• Ember as a character fails at thoughtful introspection.  Until she realizes just how awful she was at the end of the story, she essentially pats herself on the back throughout the whole ordeal, thinking “I have great intuition about people!” and other things that make her so resourceful.  Except not.  Not even likable.  I guess Simmons was trying to make Ember sound smart, but she just couldn’t.  It just wasn’t possible at this point, and throwing in random big words didn’t help either.  She doesn’t deserve to use words like “loquacious” or “fleetingly”.  It just out of place and forcefully “poetic” for such a simple-minded girl.
  • The wording was awkward.  So awkward.  There were quotes I just didn’t quite understand, and while I figured that the author was trying to go for that artistic dystopian style, this book fell far from the mark.  I often felt like some sentences didn’t even make sense. And even when they did, it just served to make the protagonist sound like a whining child. Just a select few:
    • As if submerged in a pool of ice water, my fingers finally thawed enough to pull down my shirt (141).
    • People change? Not good enough.  Obviously he was different, but that didn’t explain why he’d arrested us or set us free, it just made me want to kick him again (143).

 

    • This is what my life has come to, I thought, watching him.  Taking clues from some a guy who is clearly waiting for some kind of sign from the universe (218 -After he saved her stupid self COUNTLESS TIMES. Unbelievable.).
    • His eyes burned with the anger I knew he only reached through fear.  How did I know that about him? I though fleetingly.  How could I read that, when I hardly knew what was feeling? (293)
    • I was the one who held things together, not the person who stirred up trouble (239). – Read the first three chapters and you’ll just facepalm at this.
    • I could go on and on with so many  more, but I won’t.  And if you’re thinking that these are quotes that just don’t make sense out of context, I promise that reading them in the story won’t make them any better.

…to things that just bugged me as a reader:

  • Chase should have had the POV in this story, not Ember.  His story would have been so much more interesting to hear!  How exactly did he get to where he was?  Why did he love Ember so much?  What was it like to live with all of the guilt form his training?  Though now that I think of this, this story would have been better told from ANY other character’s perspective.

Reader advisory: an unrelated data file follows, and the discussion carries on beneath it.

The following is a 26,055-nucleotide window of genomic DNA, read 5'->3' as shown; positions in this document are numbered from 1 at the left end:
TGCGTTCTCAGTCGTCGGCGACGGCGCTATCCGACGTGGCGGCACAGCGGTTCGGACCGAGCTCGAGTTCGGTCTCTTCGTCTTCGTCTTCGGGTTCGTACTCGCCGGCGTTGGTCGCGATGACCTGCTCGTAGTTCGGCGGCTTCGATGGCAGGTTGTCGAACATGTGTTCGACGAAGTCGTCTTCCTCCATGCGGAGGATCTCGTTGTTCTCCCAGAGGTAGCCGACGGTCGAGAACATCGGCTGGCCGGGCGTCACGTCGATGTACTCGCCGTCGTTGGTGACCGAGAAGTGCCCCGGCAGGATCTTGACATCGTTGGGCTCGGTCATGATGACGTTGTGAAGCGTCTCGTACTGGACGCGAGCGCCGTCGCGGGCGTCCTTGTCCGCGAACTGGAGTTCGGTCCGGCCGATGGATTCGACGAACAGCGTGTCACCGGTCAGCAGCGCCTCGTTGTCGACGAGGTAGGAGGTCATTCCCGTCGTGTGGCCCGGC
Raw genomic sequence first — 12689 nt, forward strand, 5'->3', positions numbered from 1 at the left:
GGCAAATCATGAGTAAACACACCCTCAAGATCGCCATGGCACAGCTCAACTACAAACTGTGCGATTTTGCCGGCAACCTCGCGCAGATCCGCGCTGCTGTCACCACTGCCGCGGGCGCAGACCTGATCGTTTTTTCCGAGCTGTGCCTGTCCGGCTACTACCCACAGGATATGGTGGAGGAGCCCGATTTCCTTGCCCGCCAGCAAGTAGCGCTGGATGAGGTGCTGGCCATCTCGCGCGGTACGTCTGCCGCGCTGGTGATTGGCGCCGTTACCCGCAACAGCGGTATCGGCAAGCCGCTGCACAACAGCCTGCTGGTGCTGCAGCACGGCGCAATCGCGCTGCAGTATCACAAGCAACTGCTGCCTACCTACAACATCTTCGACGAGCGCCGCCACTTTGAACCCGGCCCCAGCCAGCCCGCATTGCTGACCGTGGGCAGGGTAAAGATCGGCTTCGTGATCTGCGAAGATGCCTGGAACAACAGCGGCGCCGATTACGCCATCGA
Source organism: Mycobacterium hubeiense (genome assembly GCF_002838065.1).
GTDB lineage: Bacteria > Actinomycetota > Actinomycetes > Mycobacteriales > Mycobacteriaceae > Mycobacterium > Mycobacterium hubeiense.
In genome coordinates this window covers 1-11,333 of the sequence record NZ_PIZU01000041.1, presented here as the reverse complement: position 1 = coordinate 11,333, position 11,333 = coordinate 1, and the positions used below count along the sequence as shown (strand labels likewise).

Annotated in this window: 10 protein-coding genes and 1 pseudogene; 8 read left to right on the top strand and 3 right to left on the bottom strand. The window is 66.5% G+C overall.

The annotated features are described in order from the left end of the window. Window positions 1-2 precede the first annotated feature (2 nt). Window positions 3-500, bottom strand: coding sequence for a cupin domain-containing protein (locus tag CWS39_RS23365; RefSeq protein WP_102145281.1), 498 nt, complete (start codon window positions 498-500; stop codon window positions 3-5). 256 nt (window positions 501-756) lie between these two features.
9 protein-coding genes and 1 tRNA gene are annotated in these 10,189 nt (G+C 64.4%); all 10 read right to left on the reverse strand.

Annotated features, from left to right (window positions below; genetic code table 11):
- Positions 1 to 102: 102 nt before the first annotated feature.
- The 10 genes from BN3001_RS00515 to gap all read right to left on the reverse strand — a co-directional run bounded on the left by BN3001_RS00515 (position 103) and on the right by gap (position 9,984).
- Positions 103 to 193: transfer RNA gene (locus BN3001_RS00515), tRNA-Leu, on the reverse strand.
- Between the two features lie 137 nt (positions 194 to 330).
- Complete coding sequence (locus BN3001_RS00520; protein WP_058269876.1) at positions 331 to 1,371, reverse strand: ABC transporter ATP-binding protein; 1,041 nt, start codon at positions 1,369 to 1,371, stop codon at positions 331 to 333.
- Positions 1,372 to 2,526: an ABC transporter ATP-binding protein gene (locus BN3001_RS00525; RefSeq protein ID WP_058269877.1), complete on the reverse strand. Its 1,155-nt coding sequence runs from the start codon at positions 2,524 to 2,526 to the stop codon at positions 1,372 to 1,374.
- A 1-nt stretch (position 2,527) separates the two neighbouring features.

• Why did Simmons drop Rosa?  There was no reason to drop Rosa.  She was actually a likeable character in this story, and she essentially got lobotomized and left for dead in the reformatory.
  • The romance is not developed in the slightest.  One moment Chase and Ember are having their little drama and the next they’re making out, then the next they’re angry, then the next everything’s forgiven, and then something else utterly frustrating happens. And to make matters worse, what development we do get comes from page long flashbacks that have nothing to do with the story. I ended up skipping a few, just annoyed.  It’s such an unrewarding system.

The ending was promising however.  And I mean, I almost forgave the book for its shortcomings at the end, in which Ember hatches an admittedly smart plan in some sort of escape mission, showing her bravery and FINALLY some development as a character.  I was impressed, and yet confused by the comeback.

Overall, this book had me shaking my head for its majority.  It was so hard to sit through this thing, but I wanted to be able to say that I stuck it out.  It was an interesting journey, but that hardly makes up for the shortcomings of the novel as a whole.  As great as the first 90 pages and the last 10% of the book were, they can’t possibly cover for such an awful middle section.  Because that’s all I remember.  Upset and anger at Ember and annoying sympathy for Chase, who was essentially sacrificing himself for someone that readers were ultimately unable to connect to.   This is a sad case of a book with an awesome premise and –eh- somewhat terrible delivery.

The author does have her good points, and when she shines she really shines.  The action scenes were amazing, well-written, and pulse-pounding.  The tension and atmosphere are spot on in some parts and very vividly presented. The supporting characters overall added to the atmosphere of this brutal world, pulling in the audience for more of what was to come.  Unfortunately, when she falls short, she plummets.  The writing did not come off nearly as poetic as I’m guessing she wanted it to, and the  book, as well as Ember, come off as being way less deep than they think they are.  Want some good prose?  Read Ally Condie’s Matched.